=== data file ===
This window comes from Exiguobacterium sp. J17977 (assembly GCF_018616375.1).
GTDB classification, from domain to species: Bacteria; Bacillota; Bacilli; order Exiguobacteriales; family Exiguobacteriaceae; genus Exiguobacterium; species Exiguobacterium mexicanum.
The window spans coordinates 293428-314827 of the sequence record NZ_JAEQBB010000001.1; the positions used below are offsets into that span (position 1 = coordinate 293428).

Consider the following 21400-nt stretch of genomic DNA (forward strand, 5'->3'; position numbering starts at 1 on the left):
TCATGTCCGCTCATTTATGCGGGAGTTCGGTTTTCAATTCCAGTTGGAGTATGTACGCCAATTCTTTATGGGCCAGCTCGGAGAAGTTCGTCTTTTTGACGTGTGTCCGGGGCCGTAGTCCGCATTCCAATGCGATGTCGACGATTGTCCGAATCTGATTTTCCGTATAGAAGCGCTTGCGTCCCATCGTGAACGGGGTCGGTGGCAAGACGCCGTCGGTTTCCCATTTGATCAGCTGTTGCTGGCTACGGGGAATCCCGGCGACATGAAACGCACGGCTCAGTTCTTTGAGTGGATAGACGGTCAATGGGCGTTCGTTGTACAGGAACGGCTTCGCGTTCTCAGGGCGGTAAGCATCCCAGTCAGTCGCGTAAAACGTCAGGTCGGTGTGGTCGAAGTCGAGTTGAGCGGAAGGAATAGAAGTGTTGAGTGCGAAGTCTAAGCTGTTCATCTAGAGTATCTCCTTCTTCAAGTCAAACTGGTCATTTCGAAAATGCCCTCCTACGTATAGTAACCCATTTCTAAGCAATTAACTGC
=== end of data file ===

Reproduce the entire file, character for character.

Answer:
This window comes from Exiguobacterium sp. J17977 (assembly GCF_018616375.1).
GTDB classification, from domain to species: Bacteria; Bacillota; Bacilli; order Exiguobacteriales; family Exiguobacteriaceae; genus Exiguobacterium; species Exiguobacterium mexicanum.
The window spans coordinates 293428-314827 of the sequence record NZ_JAEQBB010000001.1; the positions used below are offsets into that span (position 1 = coordinate 293428).

Consider the following 21400-nt stretch of genomic DNA (forward strand, 5'->3'; position numbering starts at 1 on the left):
TCATGTCCGCTCATTTATGCGGGAGTTCGGTTTTCAATTCCAGTTGGAGTATGTACGCCAATTCTTTATGGGCCAGCTCGGAGAAGTTCGTCTTTTTGACGTGTGTCCGGGGCCGTAGTCCGCATTCCAATGCGATGTCGACGATTGTCCGAATCTGATTTTCCGTATAGAAGCGCTTGCGTCCCATCGTGAACGGGGTCGGTGGCAAGACGCCGTCGGTTTCCCATTTGATCAGCTGTTGCTGGCTACGGGGAATCCCGGCGACATGAAACGCACGGCTCAGTTCTTTGAGTGGATAGACGGTCAATGGGCGTTCGTTGTACAGGAACGGCTTCGCGTTCTCAGGGCGGTAAGCATCCCAGTCAGTCGCGTAAAACGTCAGGTCGGTGTGGTCGAAGTCGAGTTGAGCGGAAGGAATAGAAGTGTTGAGTGCGAAGTCTAAGCTGTTCATCTAGAGTATCTCCTTCTTCAAGTCAAACTGGTCATTTCGAAAATGCCCTCCTACGTATAGTAACCCATTTCTAAGCAATTAACTGC